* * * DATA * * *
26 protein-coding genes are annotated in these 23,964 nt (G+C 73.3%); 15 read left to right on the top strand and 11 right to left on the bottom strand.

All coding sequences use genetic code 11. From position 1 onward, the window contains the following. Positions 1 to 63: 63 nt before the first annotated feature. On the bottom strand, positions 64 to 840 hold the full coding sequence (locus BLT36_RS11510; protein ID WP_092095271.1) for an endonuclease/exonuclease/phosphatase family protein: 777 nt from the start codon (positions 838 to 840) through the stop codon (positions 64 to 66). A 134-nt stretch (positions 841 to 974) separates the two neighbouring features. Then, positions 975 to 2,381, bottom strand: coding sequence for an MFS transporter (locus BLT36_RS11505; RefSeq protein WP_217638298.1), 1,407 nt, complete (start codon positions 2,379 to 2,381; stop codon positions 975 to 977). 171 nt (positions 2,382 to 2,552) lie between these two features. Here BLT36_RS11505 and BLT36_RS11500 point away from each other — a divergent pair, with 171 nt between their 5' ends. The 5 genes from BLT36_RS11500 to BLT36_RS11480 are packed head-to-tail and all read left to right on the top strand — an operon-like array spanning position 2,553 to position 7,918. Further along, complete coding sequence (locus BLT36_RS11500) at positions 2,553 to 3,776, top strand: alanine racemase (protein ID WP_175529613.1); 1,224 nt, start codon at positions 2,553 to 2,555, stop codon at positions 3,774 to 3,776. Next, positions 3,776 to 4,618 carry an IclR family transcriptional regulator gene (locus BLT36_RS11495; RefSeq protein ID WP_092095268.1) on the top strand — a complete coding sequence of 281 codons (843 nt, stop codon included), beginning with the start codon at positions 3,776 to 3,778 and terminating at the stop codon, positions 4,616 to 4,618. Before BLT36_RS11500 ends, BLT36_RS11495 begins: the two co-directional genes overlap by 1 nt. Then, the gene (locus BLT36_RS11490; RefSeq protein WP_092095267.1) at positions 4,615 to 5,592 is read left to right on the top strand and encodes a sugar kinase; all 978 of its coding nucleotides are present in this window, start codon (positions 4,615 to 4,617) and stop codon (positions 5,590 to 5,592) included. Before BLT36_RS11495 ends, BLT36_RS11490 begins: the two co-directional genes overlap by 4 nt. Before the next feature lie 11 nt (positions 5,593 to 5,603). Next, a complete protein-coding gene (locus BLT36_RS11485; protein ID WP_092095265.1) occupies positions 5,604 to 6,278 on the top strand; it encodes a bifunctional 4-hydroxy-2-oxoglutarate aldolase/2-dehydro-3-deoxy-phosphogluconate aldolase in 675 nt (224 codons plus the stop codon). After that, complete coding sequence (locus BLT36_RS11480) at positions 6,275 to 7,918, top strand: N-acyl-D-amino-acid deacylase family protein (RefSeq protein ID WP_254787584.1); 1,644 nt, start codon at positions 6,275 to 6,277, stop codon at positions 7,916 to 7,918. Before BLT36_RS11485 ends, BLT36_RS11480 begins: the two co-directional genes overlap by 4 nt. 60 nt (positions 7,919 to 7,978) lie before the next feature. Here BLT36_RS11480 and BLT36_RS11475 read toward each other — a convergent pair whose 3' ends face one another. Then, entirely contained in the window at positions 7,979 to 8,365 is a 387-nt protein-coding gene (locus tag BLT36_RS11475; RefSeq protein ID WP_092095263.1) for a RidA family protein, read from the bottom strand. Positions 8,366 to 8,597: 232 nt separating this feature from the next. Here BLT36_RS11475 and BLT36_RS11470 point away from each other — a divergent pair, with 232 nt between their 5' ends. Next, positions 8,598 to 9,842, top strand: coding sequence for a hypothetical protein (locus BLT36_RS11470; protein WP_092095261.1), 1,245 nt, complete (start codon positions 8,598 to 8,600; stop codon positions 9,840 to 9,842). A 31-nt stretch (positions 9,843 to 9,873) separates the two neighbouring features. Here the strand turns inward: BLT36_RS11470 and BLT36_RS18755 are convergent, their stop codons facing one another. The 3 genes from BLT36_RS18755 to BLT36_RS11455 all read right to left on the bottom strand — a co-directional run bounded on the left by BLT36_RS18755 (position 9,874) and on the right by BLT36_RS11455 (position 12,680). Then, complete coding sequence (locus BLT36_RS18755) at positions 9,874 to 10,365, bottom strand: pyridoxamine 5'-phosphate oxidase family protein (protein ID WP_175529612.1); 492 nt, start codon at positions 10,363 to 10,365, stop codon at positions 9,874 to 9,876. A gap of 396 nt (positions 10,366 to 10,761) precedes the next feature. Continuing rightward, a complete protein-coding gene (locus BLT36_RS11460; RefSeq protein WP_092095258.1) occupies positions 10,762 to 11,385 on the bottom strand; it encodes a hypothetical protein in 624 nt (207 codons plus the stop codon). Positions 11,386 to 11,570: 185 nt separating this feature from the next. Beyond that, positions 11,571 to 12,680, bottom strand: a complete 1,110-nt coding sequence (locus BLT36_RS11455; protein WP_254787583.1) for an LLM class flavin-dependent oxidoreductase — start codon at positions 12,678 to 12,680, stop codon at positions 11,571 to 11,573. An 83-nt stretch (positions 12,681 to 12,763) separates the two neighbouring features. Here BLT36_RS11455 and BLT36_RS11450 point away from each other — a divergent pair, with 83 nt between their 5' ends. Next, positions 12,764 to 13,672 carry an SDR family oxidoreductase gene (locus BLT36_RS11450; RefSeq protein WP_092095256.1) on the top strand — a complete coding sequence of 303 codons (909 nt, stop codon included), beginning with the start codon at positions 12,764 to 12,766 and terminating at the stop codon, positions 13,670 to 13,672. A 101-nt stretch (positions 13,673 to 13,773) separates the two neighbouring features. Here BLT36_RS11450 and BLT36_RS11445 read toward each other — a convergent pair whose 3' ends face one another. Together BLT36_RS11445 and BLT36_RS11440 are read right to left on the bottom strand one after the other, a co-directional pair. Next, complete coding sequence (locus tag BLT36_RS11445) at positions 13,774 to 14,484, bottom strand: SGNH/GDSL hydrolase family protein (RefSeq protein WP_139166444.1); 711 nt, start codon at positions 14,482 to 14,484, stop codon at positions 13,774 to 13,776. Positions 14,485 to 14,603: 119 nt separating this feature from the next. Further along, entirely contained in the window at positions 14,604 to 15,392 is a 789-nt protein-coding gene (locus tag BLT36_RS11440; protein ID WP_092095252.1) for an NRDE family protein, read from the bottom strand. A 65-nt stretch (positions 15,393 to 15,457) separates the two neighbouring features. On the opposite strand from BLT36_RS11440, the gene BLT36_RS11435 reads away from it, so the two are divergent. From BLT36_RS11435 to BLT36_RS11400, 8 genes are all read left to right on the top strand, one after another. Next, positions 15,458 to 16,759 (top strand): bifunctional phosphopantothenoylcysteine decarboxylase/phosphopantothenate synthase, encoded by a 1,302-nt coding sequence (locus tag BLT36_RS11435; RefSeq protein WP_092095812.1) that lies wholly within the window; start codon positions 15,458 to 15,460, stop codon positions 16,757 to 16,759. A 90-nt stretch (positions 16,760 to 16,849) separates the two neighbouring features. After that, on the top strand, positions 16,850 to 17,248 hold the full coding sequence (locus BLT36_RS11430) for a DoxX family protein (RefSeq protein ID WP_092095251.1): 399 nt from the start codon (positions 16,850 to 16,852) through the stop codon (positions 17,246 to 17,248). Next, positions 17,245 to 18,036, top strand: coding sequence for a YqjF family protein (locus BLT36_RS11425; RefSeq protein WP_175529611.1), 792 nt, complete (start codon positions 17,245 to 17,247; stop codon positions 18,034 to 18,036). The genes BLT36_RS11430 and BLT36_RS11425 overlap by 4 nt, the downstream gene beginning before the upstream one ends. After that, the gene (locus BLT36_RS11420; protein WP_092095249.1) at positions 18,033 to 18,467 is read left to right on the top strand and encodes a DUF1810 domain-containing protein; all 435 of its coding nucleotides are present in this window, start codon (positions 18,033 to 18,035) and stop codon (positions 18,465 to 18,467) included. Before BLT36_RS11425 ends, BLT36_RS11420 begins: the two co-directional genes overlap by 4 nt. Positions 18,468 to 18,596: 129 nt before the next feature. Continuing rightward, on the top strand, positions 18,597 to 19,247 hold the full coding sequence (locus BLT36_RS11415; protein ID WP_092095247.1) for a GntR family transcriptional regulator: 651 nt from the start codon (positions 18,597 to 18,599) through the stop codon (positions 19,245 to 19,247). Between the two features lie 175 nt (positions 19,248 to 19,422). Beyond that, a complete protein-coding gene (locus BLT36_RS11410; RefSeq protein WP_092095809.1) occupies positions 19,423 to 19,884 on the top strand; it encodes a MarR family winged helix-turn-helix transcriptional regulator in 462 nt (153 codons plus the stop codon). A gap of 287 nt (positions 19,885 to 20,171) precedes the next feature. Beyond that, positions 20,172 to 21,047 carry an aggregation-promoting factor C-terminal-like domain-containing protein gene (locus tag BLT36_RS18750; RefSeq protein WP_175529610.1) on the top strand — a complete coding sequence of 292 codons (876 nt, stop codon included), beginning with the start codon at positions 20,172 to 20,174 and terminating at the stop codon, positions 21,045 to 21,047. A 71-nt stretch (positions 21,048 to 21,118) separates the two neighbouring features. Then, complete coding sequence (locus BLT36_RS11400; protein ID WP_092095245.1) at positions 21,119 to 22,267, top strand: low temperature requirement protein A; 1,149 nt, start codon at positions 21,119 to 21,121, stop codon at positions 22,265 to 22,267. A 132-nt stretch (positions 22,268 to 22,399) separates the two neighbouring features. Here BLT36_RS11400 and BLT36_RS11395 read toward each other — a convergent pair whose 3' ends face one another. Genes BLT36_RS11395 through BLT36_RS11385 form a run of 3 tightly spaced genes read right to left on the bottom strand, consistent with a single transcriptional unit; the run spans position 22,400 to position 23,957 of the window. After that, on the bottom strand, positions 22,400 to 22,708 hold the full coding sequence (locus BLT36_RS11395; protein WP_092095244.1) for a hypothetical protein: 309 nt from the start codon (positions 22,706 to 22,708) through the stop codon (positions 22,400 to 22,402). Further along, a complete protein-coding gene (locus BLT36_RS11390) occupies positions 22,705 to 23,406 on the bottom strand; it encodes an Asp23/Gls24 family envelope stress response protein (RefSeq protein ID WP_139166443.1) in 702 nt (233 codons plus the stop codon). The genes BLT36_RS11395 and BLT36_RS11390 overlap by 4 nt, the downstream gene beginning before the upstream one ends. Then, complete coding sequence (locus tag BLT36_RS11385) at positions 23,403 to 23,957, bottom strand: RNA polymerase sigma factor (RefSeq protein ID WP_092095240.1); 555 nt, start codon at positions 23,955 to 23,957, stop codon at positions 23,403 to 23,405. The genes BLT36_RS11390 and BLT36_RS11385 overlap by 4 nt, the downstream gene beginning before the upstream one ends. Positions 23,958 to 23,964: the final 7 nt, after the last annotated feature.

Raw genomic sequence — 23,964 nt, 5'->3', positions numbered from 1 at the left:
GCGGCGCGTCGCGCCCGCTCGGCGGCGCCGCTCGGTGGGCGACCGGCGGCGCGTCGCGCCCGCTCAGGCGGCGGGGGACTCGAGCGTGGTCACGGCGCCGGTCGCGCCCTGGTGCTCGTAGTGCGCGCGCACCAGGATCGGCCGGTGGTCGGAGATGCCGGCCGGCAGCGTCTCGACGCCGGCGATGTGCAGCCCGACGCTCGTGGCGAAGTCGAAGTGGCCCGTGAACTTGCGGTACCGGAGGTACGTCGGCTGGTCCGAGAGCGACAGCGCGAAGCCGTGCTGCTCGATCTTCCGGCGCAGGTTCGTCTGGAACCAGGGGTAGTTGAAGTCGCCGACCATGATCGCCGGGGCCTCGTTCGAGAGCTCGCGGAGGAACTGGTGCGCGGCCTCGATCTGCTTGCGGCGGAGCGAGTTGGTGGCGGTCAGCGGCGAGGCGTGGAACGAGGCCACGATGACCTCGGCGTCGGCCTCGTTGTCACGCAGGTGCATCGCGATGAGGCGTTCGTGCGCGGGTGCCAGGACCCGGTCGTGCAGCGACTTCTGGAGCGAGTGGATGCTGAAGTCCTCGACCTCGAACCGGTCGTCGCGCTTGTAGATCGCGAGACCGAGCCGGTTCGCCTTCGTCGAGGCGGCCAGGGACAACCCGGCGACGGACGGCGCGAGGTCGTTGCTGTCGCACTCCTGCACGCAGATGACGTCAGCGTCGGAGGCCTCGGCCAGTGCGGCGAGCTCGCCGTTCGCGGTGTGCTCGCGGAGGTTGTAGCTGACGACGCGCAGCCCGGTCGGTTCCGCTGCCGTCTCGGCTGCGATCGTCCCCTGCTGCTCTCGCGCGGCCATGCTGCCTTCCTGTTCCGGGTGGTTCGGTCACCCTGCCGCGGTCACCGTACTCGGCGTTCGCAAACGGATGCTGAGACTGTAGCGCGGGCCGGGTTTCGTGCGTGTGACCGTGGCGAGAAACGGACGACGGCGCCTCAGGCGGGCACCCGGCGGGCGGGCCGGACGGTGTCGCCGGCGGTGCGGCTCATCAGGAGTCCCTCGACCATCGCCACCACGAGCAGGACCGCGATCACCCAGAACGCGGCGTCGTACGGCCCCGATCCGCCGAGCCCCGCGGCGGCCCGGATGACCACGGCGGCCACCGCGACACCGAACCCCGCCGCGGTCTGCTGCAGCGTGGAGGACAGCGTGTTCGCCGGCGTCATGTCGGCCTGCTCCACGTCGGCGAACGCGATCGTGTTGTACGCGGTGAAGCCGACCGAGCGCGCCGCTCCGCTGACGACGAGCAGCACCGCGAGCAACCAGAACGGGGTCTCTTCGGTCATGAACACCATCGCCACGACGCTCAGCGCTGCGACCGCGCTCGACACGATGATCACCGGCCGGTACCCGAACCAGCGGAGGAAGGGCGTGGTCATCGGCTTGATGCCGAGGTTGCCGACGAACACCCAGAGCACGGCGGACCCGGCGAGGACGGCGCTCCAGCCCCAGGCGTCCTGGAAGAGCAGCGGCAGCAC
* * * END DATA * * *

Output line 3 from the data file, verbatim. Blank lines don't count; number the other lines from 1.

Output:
Raw genomic sequence — 23,964 nt, 5'->3', positions numbered from 1 at the left: